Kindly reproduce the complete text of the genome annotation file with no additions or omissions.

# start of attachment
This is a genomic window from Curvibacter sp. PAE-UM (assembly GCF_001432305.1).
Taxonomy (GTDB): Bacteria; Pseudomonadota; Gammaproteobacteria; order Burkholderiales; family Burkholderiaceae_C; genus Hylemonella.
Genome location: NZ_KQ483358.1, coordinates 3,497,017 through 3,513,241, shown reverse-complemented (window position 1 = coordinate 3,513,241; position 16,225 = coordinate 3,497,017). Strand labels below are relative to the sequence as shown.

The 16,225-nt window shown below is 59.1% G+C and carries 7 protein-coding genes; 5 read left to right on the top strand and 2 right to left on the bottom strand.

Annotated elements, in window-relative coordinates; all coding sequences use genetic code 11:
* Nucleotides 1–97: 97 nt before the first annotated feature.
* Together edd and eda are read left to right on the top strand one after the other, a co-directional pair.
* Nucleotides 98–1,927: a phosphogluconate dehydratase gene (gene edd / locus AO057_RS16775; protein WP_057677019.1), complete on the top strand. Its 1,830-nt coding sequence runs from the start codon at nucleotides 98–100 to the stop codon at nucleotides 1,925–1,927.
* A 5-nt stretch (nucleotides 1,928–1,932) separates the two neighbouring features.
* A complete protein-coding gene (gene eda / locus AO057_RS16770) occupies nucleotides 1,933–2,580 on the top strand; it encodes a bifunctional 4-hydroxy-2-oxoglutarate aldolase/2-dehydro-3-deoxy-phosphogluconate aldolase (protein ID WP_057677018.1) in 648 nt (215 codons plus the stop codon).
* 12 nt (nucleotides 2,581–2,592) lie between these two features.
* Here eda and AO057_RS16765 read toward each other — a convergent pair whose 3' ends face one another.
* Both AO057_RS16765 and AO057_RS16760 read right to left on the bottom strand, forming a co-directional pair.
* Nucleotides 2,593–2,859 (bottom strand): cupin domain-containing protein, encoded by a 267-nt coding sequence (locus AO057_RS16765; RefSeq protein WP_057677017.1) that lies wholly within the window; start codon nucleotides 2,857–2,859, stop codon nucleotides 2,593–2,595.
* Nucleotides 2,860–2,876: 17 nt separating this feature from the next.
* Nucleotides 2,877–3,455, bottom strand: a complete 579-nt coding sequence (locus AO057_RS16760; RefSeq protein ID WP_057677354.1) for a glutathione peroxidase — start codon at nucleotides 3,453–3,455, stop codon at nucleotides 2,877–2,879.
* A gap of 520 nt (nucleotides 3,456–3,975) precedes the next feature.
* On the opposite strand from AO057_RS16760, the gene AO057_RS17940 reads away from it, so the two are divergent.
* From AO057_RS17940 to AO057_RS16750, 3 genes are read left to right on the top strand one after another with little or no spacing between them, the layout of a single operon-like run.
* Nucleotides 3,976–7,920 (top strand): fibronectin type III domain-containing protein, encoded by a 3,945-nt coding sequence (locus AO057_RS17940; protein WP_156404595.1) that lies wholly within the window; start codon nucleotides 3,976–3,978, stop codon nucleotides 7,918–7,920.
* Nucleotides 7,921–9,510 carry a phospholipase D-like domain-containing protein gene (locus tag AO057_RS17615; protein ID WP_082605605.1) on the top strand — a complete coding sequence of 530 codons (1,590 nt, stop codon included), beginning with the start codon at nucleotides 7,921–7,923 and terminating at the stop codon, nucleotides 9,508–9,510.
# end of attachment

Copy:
This is a genomic window from Curvibacter sp. PAE-UM (assembly GCF_001432305.1).
Taxonomy (GTDB): Bacteria; Pseudomonadota; Gammaproteobacteria; order Burkholderiales; family Burkholderiaceae_C; genus Hylemonella.
Genome location: NZ_KQ483358.1, coordinates 3,497,017 through 3,513,241, shown reverse-complemented (window position 1 = coordinate 3,513,241; position 16,225 = coordinate 3,497,017). Strand labels below are relative to the sequence as shown.

The 16,225-nt window shown below is 59.1% G+C and carries 7 protein-coding genes; 5 read left to right on the top strand and 2 right to left on the bottom strand.

Annotated elements, in window-relative coordinates; all coding sequences use genetic code 11:
* Nucleotides 1–97: 97 nt before the first annotated feature.
* Together edd and eda are read left to right on the top strand one after the other, a co-directional pair.
* Nucleotides 98–1,927: a phosphogluconate dehydratase gene (gene edd / locus AO057_RS16775; protein WP_057677019.1), complete on the top strand. Its 1,830-nt coding sequence runs from the start codon at nucleotides 98–100 to the stop codon at nucleotides 1,925–1,927.
* A 5-nt stretch (nucleotides 1,928–1,932) separates the two neighbouring features.
* A complete protein-coding gene (gene eda / locus AO057_RS16770) occupies nucleotides 1,933–2,580 on the top strand; it encodes a bifunctional 4-hydroxy-2-oxoglutarate aldolase/2-dehydro-3-deoxy-phosphogluconate aldolase (protein ID WP_057677018.1) in 648 nt (215 codons plus the stop codon).
* 12 nt (nucleotides 2,581–2,592) lie between these two features.
* Here eda and AO057_RS16765 read toward each other — a convergent pair whose 3' ends face one another.
* Both AO057_RS16765 and AO057_RS16760 read right to left on the bottom strand, forming a co-directional pair.
* Nucleotides 2,593–2,859 (bottom strand): cupin domain-containing protein, encoded by a 267-nt coding sequence (locus AO057_RS16765; RefSeq protein WP_057677017.1) that lies wholly within the window; start codon nucleotides 2,857–2,859, stop codon nucleotides 2,593–2,595.
* Nucleotides 2,860–2,876: 17 nt separating this feature from the next.
* Nucleotides 2,877–3,455, bottom strand: a complete 579-nt coding sequence (locus AO057_RS16760; RefSeq protein ID WP_057677354.1) for a glutathione peroxidase — start codon at nucleotides 3,453–3,455, stop codon at nucleotides 2,877–2,879.
* A gap of 520 nt (nucleotides 3,456–3,975) precedes the next feature.
* On the opposite strand from AO057_RS16760, the gene AO057_RS17940 reads away from it, so the two are divergent.
* From AO057_RS17940 to AO057_RS16750, 3 genes are read left to right on the top strand one after another with little or no spacing between them, the layout of a single operon-like run.
* Nucleotides 3,976–7,920 (top strand): fibronectin type III domain-containing protein, encoded by a 3,945-nt coding sequence (locus AO057_RS17940; protein WP_156404595.1) that lies wholly within the window; start codon nucleotides 3,976–3,978, stop codon nucleotides 7,918–7,920.
* Nucleotides 7,921–9,510 carry a phospholipase D-like domain-containing protein gene (locus tag AO057_RS17615; protein ID WP_082605605.1) on the top strand — a complete coding sequence of 530 codons (1,590 nt, stop codon included), beginning with the start codon at nucleotides 7,921–7,923 and terminating at the stop codon, nucleotides 9,508–9,510.